IoT in home automation (Internet of things for home automation)

In this project, I will explain to you how you can use IoT in home automation. I have decided to make a home automation system. Using this automation system, you can control the appliances in your home using a web interface from anywhere in this world. This system will show us the current status of appliances (switches) in real-time on a web interface. Even if you switch off/on your appliance using a manual switch, the web interface will update itself without refreshing. This gives you the ability to monitor your appliances in real-time. In this way, we can monitor as well as control our home appliances from anywhere in the world. I will not use blynk or MQTT server, rather I will create my own.

Components of my IoT home automation system

As said before, you can control the appliances using manual switches also. If you manually press the switches then also the change will be reflected in the web interface in almost no time. To build the web interface, we have used HTML, CSS, Javascript, and PHP language. After building the interface on the local computer I have then hosted all files on a cloud server.

If you don’t have the server then let me tell you that a lot of companies are out there who provide free hosting nowadays. I will suggest you create an account on 000webhost and use the free hosting to test your websites.

The web interface fetches the data (status of the switches) from the database and displays that. If you change the status of any appliance from the interface then the web interface will update the database.

To get the status of home appliances from the database and control them we have used an ESP8266 NodeMCU (ESP8266) Wi-Fi board. This Wi-Fi module also fetches the data from the same database as the web interface and turns On/Off appliances accordingly. If we control the appliances using manual switches then the NodeMCU will update the database. The functionality of NodeMCU is the same as the web interface but the difference here is that it drives the actual appliances also.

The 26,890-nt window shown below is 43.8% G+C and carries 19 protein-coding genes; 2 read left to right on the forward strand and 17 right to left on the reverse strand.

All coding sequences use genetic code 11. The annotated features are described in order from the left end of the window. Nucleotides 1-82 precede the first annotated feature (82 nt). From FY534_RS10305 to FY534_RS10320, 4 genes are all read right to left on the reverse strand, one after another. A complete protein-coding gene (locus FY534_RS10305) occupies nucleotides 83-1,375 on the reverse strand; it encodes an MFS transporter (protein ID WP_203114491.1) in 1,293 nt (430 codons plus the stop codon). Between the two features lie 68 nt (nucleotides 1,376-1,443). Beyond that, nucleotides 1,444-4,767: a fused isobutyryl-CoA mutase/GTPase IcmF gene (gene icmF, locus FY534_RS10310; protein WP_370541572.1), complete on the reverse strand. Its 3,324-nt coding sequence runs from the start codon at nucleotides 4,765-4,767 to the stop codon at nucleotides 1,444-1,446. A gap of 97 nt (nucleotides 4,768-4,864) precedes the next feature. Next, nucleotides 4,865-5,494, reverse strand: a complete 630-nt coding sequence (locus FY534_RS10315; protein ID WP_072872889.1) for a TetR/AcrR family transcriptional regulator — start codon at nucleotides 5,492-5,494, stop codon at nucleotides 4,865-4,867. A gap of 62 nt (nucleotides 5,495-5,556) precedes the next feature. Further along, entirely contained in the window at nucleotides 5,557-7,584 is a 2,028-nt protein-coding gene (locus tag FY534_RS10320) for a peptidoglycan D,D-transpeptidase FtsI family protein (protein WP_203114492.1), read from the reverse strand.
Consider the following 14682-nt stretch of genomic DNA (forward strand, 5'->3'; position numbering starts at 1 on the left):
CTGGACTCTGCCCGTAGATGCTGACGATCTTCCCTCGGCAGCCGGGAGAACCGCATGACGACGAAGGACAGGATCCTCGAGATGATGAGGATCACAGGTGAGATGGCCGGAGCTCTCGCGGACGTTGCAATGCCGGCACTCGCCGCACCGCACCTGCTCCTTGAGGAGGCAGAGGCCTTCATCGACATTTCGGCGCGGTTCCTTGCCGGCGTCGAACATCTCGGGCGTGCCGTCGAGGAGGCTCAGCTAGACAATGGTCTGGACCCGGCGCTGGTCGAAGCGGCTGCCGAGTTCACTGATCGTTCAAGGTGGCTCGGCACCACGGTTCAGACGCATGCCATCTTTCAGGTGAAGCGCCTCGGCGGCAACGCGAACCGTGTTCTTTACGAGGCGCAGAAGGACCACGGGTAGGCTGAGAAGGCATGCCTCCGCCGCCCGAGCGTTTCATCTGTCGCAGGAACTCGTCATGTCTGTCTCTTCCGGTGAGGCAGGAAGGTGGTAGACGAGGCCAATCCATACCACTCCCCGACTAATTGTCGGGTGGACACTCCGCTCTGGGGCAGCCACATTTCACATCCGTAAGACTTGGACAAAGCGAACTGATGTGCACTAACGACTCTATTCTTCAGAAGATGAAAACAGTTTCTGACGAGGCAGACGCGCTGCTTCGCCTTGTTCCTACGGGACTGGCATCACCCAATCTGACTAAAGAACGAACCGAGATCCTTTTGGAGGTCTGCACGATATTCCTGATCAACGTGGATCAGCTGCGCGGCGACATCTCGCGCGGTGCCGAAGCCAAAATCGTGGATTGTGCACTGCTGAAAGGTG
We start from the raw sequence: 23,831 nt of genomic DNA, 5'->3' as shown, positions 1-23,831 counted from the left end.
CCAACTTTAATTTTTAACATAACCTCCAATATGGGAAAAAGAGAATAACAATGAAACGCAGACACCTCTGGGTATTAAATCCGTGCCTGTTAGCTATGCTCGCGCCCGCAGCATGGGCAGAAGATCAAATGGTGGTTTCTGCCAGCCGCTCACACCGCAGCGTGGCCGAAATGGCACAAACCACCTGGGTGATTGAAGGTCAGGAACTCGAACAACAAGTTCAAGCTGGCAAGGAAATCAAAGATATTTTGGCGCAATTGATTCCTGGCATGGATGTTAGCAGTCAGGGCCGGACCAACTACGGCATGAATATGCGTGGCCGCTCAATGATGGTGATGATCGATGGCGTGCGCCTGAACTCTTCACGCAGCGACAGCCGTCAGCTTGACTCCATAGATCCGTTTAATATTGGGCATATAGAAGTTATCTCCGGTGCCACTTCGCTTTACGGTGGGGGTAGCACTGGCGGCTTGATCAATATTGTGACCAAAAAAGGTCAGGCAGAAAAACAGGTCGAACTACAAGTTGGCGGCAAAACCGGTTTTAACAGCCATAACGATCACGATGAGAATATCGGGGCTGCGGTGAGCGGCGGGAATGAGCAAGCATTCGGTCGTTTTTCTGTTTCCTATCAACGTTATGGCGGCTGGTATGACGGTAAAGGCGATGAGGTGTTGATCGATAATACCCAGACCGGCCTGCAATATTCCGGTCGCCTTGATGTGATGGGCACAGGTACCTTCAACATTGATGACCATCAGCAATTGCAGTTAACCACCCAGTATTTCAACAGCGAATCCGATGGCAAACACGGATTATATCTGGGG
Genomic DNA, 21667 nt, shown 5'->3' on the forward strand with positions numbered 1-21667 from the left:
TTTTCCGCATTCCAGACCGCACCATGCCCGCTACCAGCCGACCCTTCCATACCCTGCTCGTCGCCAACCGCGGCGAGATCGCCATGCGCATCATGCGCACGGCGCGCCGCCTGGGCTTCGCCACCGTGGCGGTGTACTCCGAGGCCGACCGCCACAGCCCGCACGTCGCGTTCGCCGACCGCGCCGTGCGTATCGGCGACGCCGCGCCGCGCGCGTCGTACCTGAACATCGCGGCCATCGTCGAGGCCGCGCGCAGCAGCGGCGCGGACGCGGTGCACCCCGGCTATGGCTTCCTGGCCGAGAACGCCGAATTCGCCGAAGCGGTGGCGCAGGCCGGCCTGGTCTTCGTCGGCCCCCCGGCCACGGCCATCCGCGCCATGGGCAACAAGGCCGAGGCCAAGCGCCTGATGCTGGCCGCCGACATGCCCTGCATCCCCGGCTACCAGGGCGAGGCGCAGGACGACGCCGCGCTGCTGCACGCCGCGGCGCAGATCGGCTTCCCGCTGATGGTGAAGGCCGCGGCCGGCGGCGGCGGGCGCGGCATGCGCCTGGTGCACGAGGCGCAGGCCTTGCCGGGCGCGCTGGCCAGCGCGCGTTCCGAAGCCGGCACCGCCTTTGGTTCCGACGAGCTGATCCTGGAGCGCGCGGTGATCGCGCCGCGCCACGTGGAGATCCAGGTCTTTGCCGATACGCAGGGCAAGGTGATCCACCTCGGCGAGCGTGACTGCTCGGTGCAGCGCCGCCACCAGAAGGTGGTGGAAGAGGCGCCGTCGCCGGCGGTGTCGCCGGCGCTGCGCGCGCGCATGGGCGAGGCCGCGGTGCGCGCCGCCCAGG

Requirements

Hardware

  • NodeMCU Wi-Fi module
  • Relay
  • Transistor (to drive the relay)
  • 10kΩ Resistors (8-10 pieces)

Software

  • Cloud hosting (server)
  • HTML (hypertext markup language)
  • CSS (cascading stylesheet)
  • Javascript
  • PHP

The web interface of my IoT home automation system

Any website has two ends. The first one is the front-end and the second is the backend. The front end is the part of any website where a user interacts and in the backend of any website, the server runs scripts (algorithms) that a programmer writes (such as connecting, fetching data, or updating data to a database).

To build the home automation system you have to first build the front end of the website. Here you will design what our web interface will look like. I have decided to keep our design simple and let take the project in working condition first. Then you can add more designs to it and make it more attractive and interactive. To control and monitor the home we have used the checkbox buttons and labeled them according to appliances in our home. Our next step will be to connect our site to the database.

Web interface of IoT home automation system

I will attach the zip file of my code after the successful operation of the system.

Connect to database

My automation web interface as well as hardware part (NodeMCU) both needs to connect to a storage device from where it can access or modify data to properly control the appliances. If you don’t connect to a database all appliances may turn off as we refresh the page due to data loss. So I need a database to store the previous status of all appliances and use it as a reference after refreshing the page.

To properly work, our system needs to connect to the database and fetch or update data from the database. A database is a data storage system where data is stored in proper formatting. So that anyone can access or modify the data easily. There are a lot of database management systems (DBMS) available nowadays like MongoDB, Oracle, MySQL, etc. I will use MySQL to manage the database because PHP supports it better.

I have made the connection to the database using SQL query with the help of PHP and fetched the data. We have then used that data to check or uncheck the checkbox according to the data using the if condition. Here are the screenshots.

Web interface
The web interface of the automation system
Database of my IoT home automation system
This is the Screenshot of the database (PhpMyAdmin).